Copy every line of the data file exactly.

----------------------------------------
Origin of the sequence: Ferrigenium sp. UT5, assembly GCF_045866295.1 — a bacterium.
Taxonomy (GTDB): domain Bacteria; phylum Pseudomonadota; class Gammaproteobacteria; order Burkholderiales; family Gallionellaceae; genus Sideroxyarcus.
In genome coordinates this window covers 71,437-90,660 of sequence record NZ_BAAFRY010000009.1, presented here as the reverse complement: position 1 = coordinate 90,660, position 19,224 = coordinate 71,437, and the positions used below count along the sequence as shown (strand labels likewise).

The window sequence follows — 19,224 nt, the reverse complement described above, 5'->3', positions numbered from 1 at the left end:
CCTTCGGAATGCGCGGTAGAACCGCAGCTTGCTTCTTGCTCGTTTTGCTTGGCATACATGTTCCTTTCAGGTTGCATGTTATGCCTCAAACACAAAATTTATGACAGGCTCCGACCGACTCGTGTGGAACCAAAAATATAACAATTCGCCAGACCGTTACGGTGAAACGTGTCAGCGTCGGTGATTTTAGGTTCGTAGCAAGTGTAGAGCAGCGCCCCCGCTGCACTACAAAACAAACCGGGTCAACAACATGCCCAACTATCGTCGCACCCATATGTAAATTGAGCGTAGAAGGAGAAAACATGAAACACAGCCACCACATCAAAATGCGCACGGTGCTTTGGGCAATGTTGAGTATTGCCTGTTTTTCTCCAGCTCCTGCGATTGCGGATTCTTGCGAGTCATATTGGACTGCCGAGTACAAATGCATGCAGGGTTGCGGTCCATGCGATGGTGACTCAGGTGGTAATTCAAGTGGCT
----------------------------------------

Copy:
Origin of the sequence: Ferrigenium sp. UT5, assembly GCF_045866295.1 — a bacterium.
Taxonomy (GTDB): domain Bacteria; phylum Pseudomonadota; class Gammaproteobacteria; order Burkholderiales; family Gallionellaceae; genus Sideroxyarcus.
In genome coordinates this window covers 71,437-90,660 of sequence record NZ_BAAFRY010000009.1, presented here as the reverse complement: position 1 = coordinate 90,660, position 19,224 = coordinate 71,437, and the positions used below count along the sequence as shown (strand labels likewise).

The window sequence follows — 19,224 nt, the reverse complement described above, 5'->3', positions numbered from 1 at the left end:
CCTTCGGAATGCGCGGTAGAACCGCAGCTTGCTTCTTGCTCGTTTTGCTTGGCATACATGTTCCTTTCAGGTTGCATGTTATGCCTCAAACACAAAATTTATGACAGGCTCCGACCGACTCGTGTGGAACCAAAAATATAACAATTCGCCAGACCGTTACGGTGAAACGTGTCAGCGTCGGTGATTTTAGGTTCGTAGCAAGTGTAGAGCAGCGCCCCCGCTGCACTACAAAACAAACCGGGTCAACAACATGCCCAACTATCGTCGCACCCATATGTAAATTGAGCGTAGAAGGAGAAAACATGAAACACAGCCACCACATCAAAATGCGCACGGTGCTTTGGGCAATGTTGAGTATTGCCTGTTTTTCTCCAGCTCCTGCGATTGCGGATTCTTGCGAGTCATATTGGACTGCCGAGTACAAATGCATGCAGGGTTGCGGTCCATGCGATGGTGACTCAGGTGGTAATTCAAGTGGCT